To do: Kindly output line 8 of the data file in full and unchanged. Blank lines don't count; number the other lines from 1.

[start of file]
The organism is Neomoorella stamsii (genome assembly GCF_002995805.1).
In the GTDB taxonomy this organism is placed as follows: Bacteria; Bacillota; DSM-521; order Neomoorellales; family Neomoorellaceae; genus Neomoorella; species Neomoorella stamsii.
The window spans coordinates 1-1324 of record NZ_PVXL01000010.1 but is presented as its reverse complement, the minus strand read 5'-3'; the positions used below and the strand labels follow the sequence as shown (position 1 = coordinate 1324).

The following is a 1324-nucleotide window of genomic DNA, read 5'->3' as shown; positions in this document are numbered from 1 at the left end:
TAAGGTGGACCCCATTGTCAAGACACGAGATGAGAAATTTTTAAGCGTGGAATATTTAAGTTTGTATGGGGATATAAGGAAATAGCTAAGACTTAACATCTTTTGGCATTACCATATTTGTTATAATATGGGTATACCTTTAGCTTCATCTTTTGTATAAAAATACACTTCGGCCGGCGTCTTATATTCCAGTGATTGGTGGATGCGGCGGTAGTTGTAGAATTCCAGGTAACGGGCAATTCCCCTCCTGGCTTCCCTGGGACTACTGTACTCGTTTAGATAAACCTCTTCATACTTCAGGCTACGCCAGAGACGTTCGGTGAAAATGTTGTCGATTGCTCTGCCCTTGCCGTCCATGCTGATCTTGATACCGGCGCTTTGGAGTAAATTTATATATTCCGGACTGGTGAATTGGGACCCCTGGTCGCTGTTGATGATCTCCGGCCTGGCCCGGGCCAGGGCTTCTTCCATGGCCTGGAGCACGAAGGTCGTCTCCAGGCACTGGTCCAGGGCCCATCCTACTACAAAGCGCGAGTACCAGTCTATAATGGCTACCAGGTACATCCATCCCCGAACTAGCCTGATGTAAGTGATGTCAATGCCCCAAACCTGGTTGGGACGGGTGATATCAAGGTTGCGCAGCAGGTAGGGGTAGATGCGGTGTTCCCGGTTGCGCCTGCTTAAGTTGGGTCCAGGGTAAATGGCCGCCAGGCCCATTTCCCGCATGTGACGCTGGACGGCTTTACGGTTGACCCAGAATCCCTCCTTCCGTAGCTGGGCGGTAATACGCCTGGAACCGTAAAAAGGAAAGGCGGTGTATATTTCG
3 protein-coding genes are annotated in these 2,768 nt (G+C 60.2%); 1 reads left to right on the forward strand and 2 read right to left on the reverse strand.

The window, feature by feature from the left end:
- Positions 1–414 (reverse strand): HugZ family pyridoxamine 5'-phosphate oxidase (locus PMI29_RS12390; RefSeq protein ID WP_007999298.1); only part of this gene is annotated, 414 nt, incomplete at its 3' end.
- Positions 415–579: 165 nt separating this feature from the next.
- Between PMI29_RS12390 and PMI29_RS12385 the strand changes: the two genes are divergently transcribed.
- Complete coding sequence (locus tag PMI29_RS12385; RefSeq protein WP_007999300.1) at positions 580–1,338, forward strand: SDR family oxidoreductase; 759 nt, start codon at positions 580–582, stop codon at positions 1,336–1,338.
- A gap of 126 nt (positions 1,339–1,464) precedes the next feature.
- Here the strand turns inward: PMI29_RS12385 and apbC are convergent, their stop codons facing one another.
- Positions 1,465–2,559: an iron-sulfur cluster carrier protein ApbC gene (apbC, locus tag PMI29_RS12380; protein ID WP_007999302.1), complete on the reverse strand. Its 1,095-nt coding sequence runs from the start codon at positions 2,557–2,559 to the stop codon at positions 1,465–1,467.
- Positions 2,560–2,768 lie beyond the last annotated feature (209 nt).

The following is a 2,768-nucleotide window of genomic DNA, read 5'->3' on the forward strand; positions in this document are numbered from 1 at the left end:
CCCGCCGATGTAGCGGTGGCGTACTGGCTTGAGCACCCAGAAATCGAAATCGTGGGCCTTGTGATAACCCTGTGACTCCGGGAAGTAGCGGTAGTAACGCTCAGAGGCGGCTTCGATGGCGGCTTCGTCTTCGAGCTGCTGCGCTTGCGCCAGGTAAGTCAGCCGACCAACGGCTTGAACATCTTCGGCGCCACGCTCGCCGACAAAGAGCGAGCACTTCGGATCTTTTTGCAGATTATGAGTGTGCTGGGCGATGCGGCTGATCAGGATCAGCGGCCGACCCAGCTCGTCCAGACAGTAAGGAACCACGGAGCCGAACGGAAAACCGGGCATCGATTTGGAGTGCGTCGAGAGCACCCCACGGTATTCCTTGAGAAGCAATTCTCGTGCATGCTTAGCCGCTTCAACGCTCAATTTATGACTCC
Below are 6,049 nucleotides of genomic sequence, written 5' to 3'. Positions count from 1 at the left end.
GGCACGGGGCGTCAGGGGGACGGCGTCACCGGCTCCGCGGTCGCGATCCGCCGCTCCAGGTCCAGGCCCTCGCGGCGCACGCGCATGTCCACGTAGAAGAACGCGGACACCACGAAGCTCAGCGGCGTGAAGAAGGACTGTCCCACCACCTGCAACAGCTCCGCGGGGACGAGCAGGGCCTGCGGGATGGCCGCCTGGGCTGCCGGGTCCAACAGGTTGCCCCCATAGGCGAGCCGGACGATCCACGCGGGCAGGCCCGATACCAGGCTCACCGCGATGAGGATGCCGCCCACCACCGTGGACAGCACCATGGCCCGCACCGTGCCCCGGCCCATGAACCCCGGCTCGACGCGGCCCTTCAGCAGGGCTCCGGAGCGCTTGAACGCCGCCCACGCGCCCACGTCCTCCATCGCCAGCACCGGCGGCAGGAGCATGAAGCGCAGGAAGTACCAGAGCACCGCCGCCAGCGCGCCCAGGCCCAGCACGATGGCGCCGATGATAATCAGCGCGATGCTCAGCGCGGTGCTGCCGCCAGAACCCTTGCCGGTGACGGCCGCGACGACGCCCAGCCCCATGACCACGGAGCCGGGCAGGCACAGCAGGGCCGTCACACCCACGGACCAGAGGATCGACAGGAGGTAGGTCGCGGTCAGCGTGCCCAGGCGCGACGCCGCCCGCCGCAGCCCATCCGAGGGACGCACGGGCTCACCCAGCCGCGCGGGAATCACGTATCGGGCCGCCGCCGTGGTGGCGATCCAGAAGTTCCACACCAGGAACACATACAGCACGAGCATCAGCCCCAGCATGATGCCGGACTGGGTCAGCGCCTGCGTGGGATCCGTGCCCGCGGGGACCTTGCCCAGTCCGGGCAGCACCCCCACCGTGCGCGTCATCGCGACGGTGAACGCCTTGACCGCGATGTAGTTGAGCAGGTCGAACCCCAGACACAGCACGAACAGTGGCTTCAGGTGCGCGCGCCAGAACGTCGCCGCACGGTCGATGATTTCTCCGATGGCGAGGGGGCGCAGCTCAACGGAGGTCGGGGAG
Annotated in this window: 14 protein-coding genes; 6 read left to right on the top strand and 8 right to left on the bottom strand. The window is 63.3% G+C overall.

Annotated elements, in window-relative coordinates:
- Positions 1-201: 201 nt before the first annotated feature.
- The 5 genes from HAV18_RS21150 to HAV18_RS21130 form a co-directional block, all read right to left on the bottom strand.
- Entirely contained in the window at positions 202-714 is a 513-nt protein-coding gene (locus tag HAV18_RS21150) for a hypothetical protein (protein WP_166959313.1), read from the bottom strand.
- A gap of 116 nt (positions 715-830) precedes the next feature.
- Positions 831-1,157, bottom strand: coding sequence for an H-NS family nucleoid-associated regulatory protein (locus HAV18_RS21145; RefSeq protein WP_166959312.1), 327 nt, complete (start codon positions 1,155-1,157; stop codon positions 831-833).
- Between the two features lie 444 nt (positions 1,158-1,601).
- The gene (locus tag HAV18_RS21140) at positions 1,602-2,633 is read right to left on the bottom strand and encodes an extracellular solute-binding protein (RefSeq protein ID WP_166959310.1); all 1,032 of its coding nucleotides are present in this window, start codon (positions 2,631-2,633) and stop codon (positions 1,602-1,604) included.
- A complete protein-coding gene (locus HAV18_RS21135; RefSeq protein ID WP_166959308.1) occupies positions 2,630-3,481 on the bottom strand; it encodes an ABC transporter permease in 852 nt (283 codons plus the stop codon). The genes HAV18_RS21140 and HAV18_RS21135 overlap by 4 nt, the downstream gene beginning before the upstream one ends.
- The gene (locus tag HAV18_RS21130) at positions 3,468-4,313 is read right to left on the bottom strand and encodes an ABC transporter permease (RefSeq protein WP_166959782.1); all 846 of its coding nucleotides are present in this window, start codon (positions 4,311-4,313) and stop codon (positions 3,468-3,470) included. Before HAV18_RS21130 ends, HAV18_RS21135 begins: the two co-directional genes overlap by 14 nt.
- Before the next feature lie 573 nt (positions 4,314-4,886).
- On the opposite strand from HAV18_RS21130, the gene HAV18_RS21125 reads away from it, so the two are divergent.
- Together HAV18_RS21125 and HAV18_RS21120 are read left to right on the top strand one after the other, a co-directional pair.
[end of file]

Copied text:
- Positions 1–414 (reverse strand): HugZ family pyridoxamine 5'-phosphate oxidase (locus PMI29_RS12390; RefSeq protein ID WP_007999298.1); only part of this gene is annotated, 414 nt, incomplete at its 3' end.